After he met us outside Wilder Hall, Ben walked us to his dorm.
It's been a long time, but the atmosphere of Dascomb Hall was distinctly familiar. Conversations leaked out into the hallway. Some rooms had bodies sprawled hither and yon. Doors opened and shut. Other students walked by us engaged in conversations upon which the fate of the world seemed to turn. At the end of the hall, a woman was cleaning the lounge, moving couches and chairs back into their proper places — who knows what chaos erupted in there last night.
Ben's roommate wasn't around. (In fact, we didn't see him at all that weekend.) But there was plenty of evidence that two guys lived in the room. Yes, there was plenty of evidence. I know I wasn't good at room-keeping when I was an undergraduate (something I never grew out of), but you know I don't remember piles of stuff quite like this. It made his room when he lived here seem like a ... like a TEMPLATE.
Oh my god. I failed as a parent.
Oh well, it's his issue, now.
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"Hi Ben. You know we're coming up this weekend, right?"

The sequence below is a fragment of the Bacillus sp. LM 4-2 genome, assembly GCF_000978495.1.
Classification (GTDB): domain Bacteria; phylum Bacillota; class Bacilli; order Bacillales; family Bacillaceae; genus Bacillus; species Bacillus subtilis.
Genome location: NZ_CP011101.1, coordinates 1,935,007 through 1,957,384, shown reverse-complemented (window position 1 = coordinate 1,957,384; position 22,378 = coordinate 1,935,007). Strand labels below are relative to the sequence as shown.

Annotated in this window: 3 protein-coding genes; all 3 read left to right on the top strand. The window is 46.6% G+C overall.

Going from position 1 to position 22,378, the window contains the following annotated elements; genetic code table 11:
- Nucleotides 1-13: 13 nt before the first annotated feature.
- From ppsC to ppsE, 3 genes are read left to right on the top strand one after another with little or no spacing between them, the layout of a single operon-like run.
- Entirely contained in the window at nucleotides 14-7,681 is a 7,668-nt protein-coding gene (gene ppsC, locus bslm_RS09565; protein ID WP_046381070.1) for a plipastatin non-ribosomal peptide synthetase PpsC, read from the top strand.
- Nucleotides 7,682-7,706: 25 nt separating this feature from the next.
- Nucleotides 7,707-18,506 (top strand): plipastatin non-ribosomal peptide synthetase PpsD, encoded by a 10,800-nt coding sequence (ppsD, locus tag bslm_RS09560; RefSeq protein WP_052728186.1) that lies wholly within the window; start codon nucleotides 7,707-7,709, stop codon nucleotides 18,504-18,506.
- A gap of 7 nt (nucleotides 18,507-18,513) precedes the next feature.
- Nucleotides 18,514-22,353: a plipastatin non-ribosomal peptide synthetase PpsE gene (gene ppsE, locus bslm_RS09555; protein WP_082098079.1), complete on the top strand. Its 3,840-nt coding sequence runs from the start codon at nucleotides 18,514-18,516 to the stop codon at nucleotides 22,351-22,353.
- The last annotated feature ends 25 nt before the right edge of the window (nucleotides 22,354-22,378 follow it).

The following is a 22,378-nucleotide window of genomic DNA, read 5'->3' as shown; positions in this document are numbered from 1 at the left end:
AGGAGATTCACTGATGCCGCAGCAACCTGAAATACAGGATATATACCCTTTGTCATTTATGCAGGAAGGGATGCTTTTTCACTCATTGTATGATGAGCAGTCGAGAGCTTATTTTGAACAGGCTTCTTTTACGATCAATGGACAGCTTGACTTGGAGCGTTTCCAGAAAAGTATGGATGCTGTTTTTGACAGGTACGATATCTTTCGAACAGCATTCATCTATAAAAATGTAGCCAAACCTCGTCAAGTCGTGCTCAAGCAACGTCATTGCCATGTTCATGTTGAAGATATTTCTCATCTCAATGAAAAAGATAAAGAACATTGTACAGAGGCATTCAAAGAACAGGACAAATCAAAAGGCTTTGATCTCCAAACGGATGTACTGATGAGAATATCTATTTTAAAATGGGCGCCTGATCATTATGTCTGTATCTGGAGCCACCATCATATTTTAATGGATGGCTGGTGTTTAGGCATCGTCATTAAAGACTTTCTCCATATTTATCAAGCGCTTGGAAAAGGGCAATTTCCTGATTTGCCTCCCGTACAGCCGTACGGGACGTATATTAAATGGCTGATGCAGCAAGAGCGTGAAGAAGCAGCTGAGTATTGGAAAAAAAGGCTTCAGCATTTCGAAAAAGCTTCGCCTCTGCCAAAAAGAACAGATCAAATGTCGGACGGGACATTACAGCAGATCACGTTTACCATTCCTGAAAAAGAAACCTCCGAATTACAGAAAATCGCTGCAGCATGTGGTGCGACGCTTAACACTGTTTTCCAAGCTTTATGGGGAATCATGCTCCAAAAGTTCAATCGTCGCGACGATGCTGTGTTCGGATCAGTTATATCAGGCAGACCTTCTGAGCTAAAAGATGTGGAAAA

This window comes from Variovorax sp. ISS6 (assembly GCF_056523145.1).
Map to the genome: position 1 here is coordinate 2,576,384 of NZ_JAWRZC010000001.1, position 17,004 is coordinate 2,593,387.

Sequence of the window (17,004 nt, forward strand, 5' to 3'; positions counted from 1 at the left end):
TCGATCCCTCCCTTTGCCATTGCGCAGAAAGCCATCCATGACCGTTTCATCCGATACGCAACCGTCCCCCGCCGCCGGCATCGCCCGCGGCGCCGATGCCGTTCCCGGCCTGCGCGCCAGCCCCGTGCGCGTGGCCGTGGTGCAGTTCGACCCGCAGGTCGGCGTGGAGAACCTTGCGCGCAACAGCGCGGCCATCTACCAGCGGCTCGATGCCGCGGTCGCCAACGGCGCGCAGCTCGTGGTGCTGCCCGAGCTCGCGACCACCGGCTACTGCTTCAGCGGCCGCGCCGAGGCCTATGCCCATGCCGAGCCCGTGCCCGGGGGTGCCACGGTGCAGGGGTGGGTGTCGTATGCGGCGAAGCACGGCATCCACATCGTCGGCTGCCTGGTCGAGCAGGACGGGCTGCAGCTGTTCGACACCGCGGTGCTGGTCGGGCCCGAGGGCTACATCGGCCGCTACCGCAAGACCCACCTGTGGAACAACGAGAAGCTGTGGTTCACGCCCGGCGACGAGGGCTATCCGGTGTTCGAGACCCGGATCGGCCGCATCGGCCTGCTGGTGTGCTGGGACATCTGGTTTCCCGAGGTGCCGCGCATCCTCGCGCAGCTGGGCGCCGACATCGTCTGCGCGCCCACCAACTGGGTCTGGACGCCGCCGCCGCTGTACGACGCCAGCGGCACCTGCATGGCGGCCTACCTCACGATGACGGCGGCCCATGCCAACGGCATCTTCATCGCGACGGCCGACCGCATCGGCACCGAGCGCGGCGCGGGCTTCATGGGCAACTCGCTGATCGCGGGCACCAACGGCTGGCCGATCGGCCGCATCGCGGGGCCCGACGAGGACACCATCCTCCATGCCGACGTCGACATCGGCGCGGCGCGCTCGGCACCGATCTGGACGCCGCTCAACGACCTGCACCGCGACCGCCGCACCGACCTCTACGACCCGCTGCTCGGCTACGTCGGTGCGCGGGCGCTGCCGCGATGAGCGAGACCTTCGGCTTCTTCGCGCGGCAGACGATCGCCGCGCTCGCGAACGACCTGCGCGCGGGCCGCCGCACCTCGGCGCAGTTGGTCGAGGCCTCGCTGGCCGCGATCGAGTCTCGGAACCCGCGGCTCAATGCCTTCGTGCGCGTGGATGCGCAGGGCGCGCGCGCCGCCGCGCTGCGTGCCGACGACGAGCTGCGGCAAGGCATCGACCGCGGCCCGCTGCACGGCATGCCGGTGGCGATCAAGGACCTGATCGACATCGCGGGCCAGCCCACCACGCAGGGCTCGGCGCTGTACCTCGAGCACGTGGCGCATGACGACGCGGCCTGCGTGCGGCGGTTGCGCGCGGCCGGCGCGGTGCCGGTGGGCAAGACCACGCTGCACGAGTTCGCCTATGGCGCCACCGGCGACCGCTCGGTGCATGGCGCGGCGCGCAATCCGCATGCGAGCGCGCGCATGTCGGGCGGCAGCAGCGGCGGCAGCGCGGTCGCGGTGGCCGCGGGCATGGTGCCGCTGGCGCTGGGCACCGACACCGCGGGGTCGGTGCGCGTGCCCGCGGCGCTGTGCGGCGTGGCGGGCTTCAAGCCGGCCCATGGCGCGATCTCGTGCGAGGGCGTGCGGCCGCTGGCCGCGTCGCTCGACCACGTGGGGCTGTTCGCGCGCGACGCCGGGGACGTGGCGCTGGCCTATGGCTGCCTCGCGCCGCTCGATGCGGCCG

He knew. And he sounded as happy as might be expected of a freshman when parents intrude on first semester campus life.
I asked if he wanted to get together Thursday night when we arrived. He said no but that he had set the entire weekend aside. As it turned out, we got in very late on Thursday, so not seeing him Thursday was no big deal.
Friday morning after we registered for the Parents' Weekend activities, I called him.
From the sound of his voice, I thought maybe I had called too early.
"Where are you? Are you up?"
He was up and somewhere not too far away.
"Stay there," he said. "I'll find you."
The sun was shining down from a cloudless blue sky. The grass was soft and green. And although fall color had pretty much come and gone, there was still enough gold and red in the trees to impress us. We walked along the sidewalk trying to figure out what direction he'd come from.
He was already smiling at us when Trudy pointed and said, "There he is!"
His hair was long, and he walked with a confident stride. He was wearing a light sweater — a sure sign that he's adapted to northern Ohio weather. We started walking towards him. He stepped off the sidewalk and began running to us.
"Hi you guys!" he said as he put his arms around Trudy.
"Hi dad," he said as he gave me a hug.
"Hi Ben. It's good to see you."
He looked just like a ... college student.
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